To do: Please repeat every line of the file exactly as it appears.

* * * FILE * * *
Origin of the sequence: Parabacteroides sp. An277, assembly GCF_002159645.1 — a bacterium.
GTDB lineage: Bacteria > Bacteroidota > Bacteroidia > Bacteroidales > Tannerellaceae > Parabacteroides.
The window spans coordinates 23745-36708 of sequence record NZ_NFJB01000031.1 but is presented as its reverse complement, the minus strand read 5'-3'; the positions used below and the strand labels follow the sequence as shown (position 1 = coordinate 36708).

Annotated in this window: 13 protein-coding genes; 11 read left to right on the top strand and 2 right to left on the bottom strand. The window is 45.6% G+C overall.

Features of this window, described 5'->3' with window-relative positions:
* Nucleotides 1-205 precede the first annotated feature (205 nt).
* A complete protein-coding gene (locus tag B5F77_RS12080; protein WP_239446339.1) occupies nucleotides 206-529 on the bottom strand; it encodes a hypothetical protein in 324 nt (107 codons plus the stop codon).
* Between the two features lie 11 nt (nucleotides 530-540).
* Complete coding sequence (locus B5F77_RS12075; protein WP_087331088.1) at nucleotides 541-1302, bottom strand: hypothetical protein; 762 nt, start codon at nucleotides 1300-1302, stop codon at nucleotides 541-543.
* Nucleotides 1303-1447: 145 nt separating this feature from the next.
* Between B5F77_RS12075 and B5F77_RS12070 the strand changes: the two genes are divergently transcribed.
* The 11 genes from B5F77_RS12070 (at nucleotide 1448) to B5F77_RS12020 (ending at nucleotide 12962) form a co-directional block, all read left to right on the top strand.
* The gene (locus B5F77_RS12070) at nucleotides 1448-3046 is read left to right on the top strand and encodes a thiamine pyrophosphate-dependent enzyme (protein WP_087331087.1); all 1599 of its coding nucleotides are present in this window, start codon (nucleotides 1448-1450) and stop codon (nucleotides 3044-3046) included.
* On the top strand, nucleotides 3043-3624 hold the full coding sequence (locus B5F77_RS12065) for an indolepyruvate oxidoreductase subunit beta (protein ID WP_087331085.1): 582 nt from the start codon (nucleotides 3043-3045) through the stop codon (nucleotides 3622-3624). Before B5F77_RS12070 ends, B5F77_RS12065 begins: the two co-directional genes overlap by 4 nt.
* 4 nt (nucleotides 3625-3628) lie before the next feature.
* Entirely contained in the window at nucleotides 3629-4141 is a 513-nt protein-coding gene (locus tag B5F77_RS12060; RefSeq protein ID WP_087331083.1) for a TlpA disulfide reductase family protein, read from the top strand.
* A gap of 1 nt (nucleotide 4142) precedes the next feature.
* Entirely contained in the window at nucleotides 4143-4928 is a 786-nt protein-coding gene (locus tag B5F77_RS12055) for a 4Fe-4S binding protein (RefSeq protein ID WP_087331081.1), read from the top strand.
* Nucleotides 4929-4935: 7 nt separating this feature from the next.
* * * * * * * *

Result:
Origin of the sequence: Parabacteroides sp. An277, assembly GCF_002159645.1 — a bacterium.
GTDB lineage: Bacteria > Bacteroidota > Bacteroidia > Bacteroidales > Tannerellaceae > Parabacteroides.
The window spans coordinates 23745-36708 of sequence record NZ_NFJB01000031.1 but is presented as its reverse complement, the minus strand read 5'-3'; the positions used below and the strand labels follow the sequence as shown (position 1 = coordinate 36708).

Annotated in this window: 13 protein-coding genes; 11 read left to right on the top strand and 2 right to left on the bottom strand. The window is 45.6% G+C overall.

Features of this window, described 5'->3' with window-relative positions:
* Nucleotides 1-205 precede the first annotated feature (205 nt).
* A complete protein-coding gene (locus tag B5F77_RS12080; protein WP_239446339.1) occupies nucleotides 206-529 on the bottom strand; it encodes a hypothetical protein in 324 nt (107 codons plus the stop codon).
* Between the two features lie 11 nt (nucleotides 530-540).
* Complete coding sequence (locus B5F77_RS12075; protein WP_087331088.1) at nucleotides 541-1302, bottom strand: hypothetical protein; 762 nt, start codon at nucleotides 1300-1302, stop codon at nucleotides 541-543.
* Nucleotides 1303-1447: 145 nt separating this feature from the next.
* Between B5F77_RS12075 and B5F77_RS12070 the strand changes: the two genes are divergently transcribed.
* The 11 genes from B5F77_RS12070 (at nucleotide 1448) to B5F77_RS12020 (ending at nucleotide 12962) form a co-directional block, all read left to right on the top strand.
* The gene (locus B5F77_RS12070) at nucleotides 1448-3046 is read left to right on the top strand and encodes a thiamine pyrophosphate-dependent enzyme (protein WP_087331087.1); all 1599 of its coding nucleotides are present in this window, start codon (nucleotides 1448-1450) and stop codon (nucleotides 3044-3046) included.
* On the top strand, nucleotides 3043-3624 hold the full coding sequence (locus B5F77_RS12065) for an indolepyruvate oxidoreductase subunit beta (protein ID WP_087331085.1): 582 nt from the start codon (nucleotides 3043-3045) through the stop codon (nucleotides 3622-3624). Before B5F77_RS12070 ends, B5F77_RS12065 begins: the two co-directional genes overlap by 4 nt.
* 4 nt (nucleotides 3625-3628) lie before the next feature.
* Entirely contained in the window at nucleotides 3629-4141 is a 513-nt protein-coding gene (locus tag B5F77_RS12060; RefSeq protein ID WP_087331083.1) for a TlpA disulfide reductase family protein, read from the top strand.
* A gap of 1 nt (nucleotide 4142) precedes the next feature.
* Entirely contained in the window at nucleotides 4143-4928 is a 786-nt protein-coding gene (locus tag B5F77_RS12055) for a 4Fe-4S binding protein (RefSeq protein ID WP_087331081.1), read from the top strand.
* Nucleotides 4929-4935: 7 nt separating this feature from the next.